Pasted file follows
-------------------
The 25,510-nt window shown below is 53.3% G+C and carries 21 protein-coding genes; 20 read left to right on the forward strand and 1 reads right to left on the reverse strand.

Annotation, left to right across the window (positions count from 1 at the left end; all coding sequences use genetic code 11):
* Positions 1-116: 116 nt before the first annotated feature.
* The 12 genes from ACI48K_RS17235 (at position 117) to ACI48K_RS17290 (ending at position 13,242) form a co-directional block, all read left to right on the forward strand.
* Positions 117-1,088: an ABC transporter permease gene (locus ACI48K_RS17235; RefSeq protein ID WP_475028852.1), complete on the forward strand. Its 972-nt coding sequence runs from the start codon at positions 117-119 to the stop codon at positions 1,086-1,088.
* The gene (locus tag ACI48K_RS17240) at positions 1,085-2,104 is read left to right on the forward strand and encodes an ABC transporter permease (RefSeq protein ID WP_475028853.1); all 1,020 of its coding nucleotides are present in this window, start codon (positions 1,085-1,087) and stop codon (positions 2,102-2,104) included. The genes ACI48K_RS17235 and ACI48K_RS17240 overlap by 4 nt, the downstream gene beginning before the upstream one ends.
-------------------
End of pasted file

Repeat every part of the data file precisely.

The 25,510-nt window shown below is 53.3% G+C and carries 21 protein-coding genes; 20 read left to right on the forward strand and 1 reads right to left on the reverse strand.

Annotation, left to right across the window (positions count from 1 at the left end; all coding sequences use genetic code 11):
* Positions 1-116: 116 nt before the first annotated feature.
* The 12 genes from ACI48K_RS17235 (at position 117) to ACI48K_RS17290 (ending at position 13,242) form a co-directional block, all read left to right on the forward strand.
* Positions 117-1,088: an ABC transporter permease gene (locus ACI48K_RS17235; RefSeq protein ID WP_475028852.1), complete on the forward strand. Its 972-nt coding sequence runs from the start codon at positions 117-119 to the stop codon at positions 1,086-1,088.
* The gene (locus tag ACI48K_RS17240) at positions 1,085-2,104 is read left to right on the forward strand and encodes an ABC transporter permease (RefSeq protein ID WP_475028853.1); all 1,020 of its coding nucleotides are present in this window, start codon (positions 1,085-1,087) and stop codon (positions 2,102-2,104) included. The genes ACI48K_RS17235 and ACI48K_RS17240 overlap by 4 nt, the downstream gene beginning before the upstream one ends.